- Clinical science
A meniscal tear can be caused by trauma or degenerative changes in the knee joint. Traumatic meniscal tears are usually associated with physical activity and typically result from rotation coupled with axial loading of the knee joint. The affected meniscus may be medial or lateral, with the medial frequently torn because of its relative immobility. Clinical features include pain and limited range of movement of the affected knee. Key features are slow onset joint effusion and a characteristic popping or clicking sensation during joint maneuvers. MRI is used to confirm the diagnosis. Arthroscopy enables simultaneous surgical intervention, especially in patients with persistent symptoms, inner zone tears, and functional limitations. Conservative treatment (i.e., rest, ice, leg elevation, and analgesia) may be considered in small meniscal tears of the outer vascular zone and patients with pre-existing degenerative changes.
- Young, active patients: traumatic (i.e., axial loading and rotation action with a fixed foot during physical activity)
- Older patients: degenerative (e.g., continuous work in a squatting position)
- A meniscus tear may be medial or lateral
Location of the tear
- White zone: inner third, avascular area
- Red-white zone: middle third, poorly vascularized area
- Red zone: outer/peripheral third, vascularized area
Type of tear
- Longitudinal tear (vertical tear): perpendicular to the tibial plateau
- Radial tear: perpendicular to the tibial plateau and the longer axis of the meniscus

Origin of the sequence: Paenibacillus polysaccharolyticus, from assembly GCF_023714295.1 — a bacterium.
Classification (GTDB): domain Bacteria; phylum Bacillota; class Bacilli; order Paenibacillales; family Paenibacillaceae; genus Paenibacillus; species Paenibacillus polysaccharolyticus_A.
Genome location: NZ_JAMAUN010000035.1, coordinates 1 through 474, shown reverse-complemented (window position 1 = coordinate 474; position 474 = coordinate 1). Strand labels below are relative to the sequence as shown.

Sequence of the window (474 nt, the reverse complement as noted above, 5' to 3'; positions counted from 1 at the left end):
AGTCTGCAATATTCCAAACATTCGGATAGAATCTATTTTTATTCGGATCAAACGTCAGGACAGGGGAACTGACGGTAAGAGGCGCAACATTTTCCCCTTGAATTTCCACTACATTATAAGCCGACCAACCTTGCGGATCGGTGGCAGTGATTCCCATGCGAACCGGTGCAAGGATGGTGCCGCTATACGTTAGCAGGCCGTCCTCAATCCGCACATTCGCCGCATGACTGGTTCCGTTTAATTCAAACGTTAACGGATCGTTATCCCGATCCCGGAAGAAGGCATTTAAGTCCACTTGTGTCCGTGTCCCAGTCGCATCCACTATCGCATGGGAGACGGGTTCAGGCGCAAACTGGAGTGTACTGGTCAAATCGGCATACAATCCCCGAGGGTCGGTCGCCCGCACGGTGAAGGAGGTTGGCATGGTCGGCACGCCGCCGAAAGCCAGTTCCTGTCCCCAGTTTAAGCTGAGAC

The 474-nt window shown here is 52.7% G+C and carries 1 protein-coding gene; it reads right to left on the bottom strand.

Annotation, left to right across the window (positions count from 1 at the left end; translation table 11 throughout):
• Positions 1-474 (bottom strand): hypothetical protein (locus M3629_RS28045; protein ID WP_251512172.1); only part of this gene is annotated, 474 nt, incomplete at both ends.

- Horizontal tear: parallel to the tibial plateau
- Displaced tears
- Tears may also be simple or complex.
- Knee pain: exacerbated by weight‑bearing or physical activity
- Joint line tenderness (medial or lateral)
Restricted knee extension with knee instability
- Locked knee may occur if the torn meniscus obstructs knee movement.
- May hear clicking sound or have a popping or locking sensation
Intermittent joint effusions (see )
- Tears in the red zone near the base of the meniscus → bloody effusion (hemarthrosis)
- Tears in the medial, white zone → serous effusion
|Signs of meniscus injury||Test procedure||Findings|
|McMurray test|| || |
|Apley grind test|| |
|Thessaly test|| || |
|Steinman test|| |
|Bohler sign|| |
|Payr test|| |
- X-ray : to exclude degenerative joint changes
MRI (imaging modality of choice) : identifies the location and extent of meniscal tears
- Hyperintense line in meniscus with distorted meniscal morphology
- Empty groove in the case of bucket handle tears
Arthroscopy: both diagnostic and therapeutic with a sensitivity and specificity of ∼ 100%
- Diagnostic step of choice if MRI is contraindicated (e.g., patient with metal prostheses)
|Clinical features|| || |
The differential diagnoses listed here are not exhaustive.
- Conservative treatment
- Indication: persistent disabling symptoms/effusions, functional limitations, complex tears
- Postoperative care: physical therapy followed by gradual return to active physical activity.